6 Inventory Metrics You Can’t Ignore
To run a successful retail business, your company needs to be running as efficiently as possible. Any mistakes or missteps could result in lost revenue and profits.
Using Your Point of Sale Software
We all make mistakes. They are unavoidable. The best way to avoid mistakes with your inventory is to be data driven. The right point of sale software can provide the advanced inventory metrics you need to understand your products and your customers’ buying habits—no need for more software or technology.
Inventory metrics assess your retail performance through measuring key performance indicators (KPIs). Let’s take a look at six of the most common inventory KPIs in retail.
1. Total Sales
This inventory KPI measures all of the sales at all locations over a period of time. With this information you can determine when demand picks up or slows down. It’s one of the best metrics for sales projections, too.
2. Average Transaction Amount
Lots of things can affect the average transaction size, such as pricing and bundling. This metric can tell you if you’re growing of not. You can use the average transaction amount as a target for future sales goals, especially during downtimes or off-season.
3. Average Days to Sell Inventory
Small ticket items and perishables need to move quickly. While large items are typically slower to sell. So, it’s important to see how long it takes for your store to turn the entire inventory into sales.
4. Rate of Sales Returns
No one wants to see an unhappy customer return and customers don’t want to do it, either. Returns can be a nightmare. They take time and special care when handling them. Reducing your rate of returns is the key to having a great customer experience. Return rates differ by product categories, and some are substantially higher than others. You may need to examine the quality of the products being returned and look into a better alternative.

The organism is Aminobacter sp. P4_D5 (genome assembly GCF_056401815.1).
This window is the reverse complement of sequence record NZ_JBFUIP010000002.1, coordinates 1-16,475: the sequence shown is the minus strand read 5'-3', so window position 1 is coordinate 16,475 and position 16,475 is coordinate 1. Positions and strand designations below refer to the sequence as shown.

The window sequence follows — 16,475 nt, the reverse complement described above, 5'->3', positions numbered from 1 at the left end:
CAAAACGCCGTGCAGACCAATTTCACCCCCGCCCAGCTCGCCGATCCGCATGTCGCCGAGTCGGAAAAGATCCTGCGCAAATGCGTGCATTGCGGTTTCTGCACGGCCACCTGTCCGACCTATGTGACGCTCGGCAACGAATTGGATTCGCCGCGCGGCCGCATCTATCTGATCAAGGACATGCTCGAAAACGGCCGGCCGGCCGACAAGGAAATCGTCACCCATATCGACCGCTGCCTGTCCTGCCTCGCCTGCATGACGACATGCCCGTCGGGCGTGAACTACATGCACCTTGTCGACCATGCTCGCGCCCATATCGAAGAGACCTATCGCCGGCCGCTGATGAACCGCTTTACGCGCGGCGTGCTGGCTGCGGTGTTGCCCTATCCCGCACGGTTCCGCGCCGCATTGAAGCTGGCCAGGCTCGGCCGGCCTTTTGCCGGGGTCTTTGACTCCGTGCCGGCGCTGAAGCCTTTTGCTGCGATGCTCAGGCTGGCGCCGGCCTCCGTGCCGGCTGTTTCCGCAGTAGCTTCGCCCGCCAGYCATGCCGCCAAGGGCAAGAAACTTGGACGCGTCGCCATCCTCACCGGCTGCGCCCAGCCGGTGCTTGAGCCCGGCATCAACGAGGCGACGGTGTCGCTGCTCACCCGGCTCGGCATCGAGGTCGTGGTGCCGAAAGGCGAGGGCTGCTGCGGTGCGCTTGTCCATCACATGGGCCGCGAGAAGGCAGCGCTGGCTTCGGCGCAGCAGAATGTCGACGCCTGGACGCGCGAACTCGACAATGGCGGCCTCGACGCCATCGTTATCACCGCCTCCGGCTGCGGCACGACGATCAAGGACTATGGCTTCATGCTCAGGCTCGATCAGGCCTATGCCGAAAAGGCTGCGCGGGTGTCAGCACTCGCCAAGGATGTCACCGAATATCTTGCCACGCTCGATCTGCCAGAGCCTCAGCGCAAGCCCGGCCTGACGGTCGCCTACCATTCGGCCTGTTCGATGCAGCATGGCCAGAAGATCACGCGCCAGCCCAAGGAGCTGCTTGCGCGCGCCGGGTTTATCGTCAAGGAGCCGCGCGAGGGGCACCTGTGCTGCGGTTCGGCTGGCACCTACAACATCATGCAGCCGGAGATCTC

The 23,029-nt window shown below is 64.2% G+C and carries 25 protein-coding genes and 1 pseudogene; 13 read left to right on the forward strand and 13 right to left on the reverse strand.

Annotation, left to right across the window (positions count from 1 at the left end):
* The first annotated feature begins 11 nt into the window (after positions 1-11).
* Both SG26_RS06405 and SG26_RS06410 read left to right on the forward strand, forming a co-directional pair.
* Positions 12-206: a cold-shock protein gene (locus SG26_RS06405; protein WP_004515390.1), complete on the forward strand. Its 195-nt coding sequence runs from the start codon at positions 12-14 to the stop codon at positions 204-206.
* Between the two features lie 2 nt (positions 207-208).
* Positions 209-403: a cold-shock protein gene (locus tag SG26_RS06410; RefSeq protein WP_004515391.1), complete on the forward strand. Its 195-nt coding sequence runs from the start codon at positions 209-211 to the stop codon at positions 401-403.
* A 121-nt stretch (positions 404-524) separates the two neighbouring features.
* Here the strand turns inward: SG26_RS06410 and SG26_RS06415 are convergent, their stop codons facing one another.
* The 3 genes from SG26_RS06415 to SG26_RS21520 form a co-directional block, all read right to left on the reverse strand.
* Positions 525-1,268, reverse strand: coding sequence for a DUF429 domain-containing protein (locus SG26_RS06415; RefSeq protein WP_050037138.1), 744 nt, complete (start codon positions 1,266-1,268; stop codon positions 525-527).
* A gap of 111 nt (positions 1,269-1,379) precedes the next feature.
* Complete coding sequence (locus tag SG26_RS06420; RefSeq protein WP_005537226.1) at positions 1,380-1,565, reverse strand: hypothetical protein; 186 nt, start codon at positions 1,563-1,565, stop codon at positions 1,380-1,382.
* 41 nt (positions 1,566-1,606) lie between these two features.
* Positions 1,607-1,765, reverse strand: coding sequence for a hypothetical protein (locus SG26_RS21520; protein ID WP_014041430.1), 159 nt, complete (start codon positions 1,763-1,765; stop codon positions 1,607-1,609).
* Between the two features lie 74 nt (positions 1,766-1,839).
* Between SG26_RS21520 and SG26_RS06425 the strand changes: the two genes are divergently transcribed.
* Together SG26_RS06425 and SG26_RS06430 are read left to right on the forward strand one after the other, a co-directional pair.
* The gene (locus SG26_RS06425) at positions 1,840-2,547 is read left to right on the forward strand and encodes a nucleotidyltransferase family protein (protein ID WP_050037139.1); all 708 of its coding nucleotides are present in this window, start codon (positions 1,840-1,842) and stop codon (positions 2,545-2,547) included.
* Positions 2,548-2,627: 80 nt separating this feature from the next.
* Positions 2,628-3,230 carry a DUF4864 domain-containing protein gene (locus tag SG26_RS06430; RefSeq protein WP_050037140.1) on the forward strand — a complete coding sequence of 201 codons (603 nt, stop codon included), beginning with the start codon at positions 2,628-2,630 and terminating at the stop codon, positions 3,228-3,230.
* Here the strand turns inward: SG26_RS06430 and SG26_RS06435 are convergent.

Learn how Smartwerks analytics helps you make better business decisions.
5. Back Order Rate
A high back order rate is not necessarily a bad thing. It could indicate an unexpected rise in demand. But, if it is always high, then you’ll need to work with your vendors and adjust your stock levels to meet demand. Also, you can use automated POs generated through your point of sale software to avoid low stock levels.
6. Customer Retention
Acquiring a new customer is expensive. So, a high customer turnover rate means you’re losing out on the marketing investments to get those new customers. Plus, competition is tight, so your business needs loyal customers to generate a steady-stream of revenue. To raise your retention rates, implement a rewards program to build loyalty through value.
Getting Your Employees Involved
Using advanced inventory metrics to make improvements will help you and your employees to become more efficient at what you do. This is something that your employees will really appreciate. They’ll learn how to upsell and offer better alternatives when helping customers. It gets them involved with the success of your business. And, with the busy season just around the corner, using those metrics will have everyone at the top of their game.